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Re: [rest-discuss] Terminology: "Resource Types"?

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  • Stefan Tilkov
    ... But awol:Feed and awol:Entry are owl:Class, right? If so, it appears that your answer to my question would be class (I am aware that this means
    Message 1 of 44 , Sep 3, 2008
      On 03.09.2008, at 17:56, Story Henry wrote:

      Use RDF then you don't get in a muddle about which words to use. Here  
      in N3 with a mathematical theory to back you, you can say:

      @prefix awol: <http://bblfish.net/work/atom-owl/2006-06-06/#> .

      <http://yourdomain.com/postings/> a awol:Feed .
      <http://yourdomain.com/postings/1234> a awol:Entry .

      But awol:Feed and awol:Entry "are" owl:Class, right? 
      If so, it appears that your answer to my question would be "class" (I am aware that this means something different than a type). Right?

    • Jan Algermissen
      Stefan, [yet another late reply to this one :-)] ... What about thinking about this in terms of kinds of application states ? Resources represent application
      Message 44 of 44 , Dec 9 1:10 AM

        [yet another late reply to this one :-)]

        On Sep 2, 2008, at 11:04 AM, Stefan Tilkov wrote:

        > On 02.09.2008, at 08:59, Roy T. Fielding wrote:
        >> On Sep 1, 2008, at 10:41 PM, Stefan Tilkov wrote:
        >>> What do you call the concept of "classes" or "types" of resources in
        >>> your RESTful designs? E.g. when you decide to turn each "customer"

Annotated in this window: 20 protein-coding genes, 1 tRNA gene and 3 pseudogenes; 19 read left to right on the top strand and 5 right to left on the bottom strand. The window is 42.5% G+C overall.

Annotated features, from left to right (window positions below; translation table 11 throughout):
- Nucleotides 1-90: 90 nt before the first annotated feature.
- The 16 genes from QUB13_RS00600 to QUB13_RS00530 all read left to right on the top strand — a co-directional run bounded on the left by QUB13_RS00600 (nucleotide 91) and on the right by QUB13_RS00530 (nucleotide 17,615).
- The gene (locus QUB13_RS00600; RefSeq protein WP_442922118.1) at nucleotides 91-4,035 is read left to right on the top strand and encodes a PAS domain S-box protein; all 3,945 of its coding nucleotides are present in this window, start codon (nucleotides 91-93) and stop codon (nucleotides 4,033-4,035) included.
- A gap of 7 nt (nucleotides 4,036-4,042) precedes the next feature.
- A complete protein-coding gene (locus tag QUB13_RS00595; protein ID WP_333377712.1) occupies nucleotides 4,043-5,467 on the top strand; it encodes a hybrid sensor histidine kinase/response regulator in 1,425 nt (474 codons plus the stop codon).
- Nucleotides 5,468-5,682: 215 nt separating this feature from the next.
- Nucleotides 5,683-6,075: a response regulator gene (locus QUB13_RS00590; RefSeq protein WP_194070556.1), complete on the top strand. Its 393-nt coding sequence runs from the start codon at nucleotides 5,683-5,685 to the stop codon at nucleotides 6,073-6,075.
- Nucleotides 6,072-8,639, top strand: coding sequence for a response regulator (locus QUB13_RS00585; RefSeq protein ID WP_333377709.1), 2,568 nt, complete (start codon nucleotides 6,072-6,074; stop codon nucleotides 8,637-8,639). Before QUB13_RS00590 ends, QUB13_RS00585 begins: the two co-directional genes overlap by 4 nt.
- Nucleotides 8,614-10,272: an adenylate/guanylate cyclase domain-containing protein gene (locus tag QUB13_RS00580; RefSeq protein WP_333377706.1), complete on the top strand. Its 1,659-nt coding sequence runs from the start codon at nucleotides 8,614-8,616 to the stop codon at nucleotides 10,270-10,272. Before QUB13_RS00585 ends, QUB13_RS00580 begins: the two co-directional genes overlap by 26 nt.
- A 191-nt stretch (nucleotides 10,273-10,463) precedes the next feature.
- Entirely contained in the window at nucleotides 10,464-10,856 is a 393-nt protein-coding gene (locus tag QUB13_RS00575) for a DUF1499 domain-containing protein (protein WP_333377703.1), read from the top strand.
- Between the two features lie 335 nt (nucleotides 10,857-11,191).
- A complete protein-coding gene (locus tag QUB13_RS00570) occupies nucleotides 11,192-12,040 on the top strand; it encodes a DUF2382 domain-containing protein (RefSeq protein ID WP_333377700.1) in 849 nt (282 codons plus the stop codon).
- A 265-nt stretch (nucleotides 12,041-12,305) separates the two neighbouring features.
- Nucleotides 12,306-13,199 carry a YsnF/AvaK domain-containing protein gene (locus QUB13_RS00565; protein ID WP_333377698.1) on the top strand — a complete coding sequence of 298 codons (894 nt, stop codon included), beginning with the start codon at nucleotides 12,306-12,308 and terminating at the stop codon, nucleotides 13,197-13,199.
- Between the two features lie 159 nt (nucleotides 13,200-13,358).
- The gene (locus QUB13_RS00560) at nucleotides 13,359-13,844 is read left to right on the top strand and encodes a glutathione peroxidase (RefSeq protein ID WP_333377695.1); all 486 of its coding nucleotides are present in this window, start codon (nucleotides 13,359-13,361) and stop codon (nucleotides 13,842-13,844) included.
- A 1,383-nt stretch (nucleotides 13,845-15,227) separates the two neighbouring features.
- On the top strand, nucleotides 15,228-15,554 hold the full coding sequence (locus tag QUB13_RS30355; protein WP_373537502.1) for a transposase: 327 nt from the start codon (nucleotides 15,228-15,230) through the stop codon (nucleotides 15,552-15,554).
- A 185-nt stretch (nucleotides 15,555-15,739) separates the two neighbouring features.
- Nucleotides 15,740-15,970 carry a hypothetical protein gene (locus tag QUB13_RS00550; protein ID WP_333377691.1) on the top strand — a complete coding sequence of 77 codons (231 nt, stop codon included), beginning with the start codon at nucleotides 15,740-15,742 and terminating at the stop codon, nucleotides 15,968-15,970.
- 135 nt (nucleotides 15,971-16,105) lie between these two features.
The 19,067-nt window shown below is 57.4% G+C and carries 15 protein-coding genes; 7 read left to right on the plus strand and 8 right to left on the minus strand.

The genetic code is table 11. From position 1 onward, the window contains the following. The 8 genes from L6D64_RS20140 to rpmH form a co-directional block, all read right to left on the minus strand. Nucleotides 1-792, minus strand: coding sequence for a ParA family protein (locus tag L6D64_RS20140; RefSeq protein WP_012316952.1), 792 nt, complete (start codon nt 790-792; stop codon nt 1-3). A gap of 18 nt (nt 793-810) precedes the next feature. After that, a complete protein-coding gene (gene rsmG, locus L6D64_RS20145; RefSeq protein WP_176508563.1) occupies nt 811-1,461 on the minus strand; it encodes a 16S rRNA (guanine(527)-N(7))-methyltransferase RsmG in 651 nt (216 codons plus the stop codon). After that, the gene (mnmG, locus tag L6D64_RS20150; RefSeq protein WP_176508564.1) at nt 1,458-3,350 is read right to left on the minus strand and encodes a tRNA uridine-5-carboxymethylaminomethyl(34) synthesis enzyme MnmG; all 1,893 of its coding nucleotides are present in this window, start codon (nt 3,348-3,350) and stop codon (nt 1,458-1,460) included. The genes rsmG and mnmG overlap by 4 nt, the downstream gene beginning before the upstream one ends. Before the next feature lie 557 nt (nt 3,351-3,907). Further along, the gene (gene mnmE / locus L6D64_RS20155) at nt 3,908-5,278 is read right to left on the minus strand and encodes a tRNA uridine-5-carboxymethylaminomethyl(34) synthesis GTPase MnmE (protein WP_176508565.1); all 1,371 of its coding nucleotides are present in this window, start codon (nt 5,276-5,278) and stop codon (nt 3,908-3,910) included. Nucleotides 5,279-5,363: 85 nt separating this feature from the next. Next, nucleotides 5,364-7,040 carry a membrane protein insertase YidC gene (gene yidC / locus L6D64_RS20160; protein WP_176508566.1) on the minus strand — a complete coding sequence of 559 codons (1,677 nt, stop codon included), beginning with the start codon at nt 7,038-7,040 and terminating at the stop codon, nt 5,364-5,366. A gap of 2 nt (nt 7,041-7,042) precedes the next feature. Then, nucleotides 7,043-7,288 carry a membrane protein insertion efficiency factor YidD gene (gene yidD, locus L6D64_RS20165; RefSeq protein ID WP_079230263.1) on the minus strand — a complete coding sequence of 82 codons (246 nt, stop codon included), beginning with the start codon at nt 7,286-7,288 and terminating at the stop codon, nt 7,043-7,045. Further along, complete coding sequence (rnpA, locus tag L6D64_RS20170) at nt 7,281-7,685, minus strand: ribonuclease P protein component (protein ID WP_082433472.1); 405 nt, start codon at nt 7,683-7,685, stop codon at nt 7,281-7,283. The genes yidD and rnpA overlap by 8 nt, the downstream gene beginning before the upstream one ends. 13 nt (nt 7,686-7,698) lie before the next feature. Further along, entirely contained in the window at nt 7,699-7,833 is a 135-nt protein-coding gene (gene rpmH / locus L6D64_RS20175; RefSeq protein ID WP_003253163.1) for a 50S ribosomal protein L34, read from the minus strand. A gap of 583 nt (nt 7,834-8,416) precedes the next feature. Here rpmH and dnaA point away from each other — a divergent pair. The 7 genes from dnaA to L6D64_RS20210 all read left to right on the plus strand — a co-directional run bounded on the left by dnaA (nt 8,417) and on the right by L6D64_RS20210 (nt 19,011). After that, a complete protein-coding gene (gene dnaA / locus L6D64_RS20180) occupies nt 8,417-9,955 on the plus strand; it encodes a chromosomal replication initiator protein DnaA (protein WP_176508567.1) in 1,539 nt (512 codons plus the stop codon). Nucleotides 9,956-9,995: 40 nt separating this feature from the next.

>>> into its own identifiable resource - http://example.com/customers/
        >>> 1234
        >>> - what does http://example.com/customers/{id} describe? Both
        >>> "resource
        >>> class" and "resource type" would work, but don't seem really
        >>> convincing.
        >> We call them resources. If they had types, they would be strongly
        >> coupled to whatever expected that type.
        >> ....Roy
        > I don't want to suggest there's this kind of coupling (in fact I view
        > the lack of it as a strength, and this is why I'm unhappy with
        > "type"). What does the template identify? Resource, obviously, but
        > also a "group of similarly identified resources"?
        > It's not really the URI template connection I'm concerned with, I just
        > wonder whether there's a better term than "kind of …", as in "The
        > first step in designing an application interface should be to identify
        > the different kinds of resources you want to expose."

        What about thinking about this in terms of "kinds of application
        states"? Resources represent application states that the client can
        transition to. In M2M interactions the client code is a manifestation
        of the assumptions the client (developer) makes about the application
        state it reaches at a certain point.

        When I code a client for an ordering service, there will be (in some
        way) the coded assumption that after submitting an order there will be
        an application state that represents the order and (most importantly)
        provides the next transitions for 'operations' on that order (order
        change, order cancelation).

        I understand this in the sense that the client expects a certain "kind
        of application state" and this expectation corresponds to the reason
        why the server "exposes certain kinds of resources".

        Despite the fact that all resources are just resources this client
        side expectation about the next available transitions (which is what
        the "kind of application state" essentially means) is just not going
        to go away.


        > Thanks,
        > Stefan
        > --
        > Stefan Tilkov, http://www.innoq.com/blog/st/
        > ------------------------------------
        > Yahoo! Groups Links

        Jan Algermissen

        Mail: algermissen@...
        Blog: http://algermissen.blogspot.com/
        Home: http://www.jalgermissen.com
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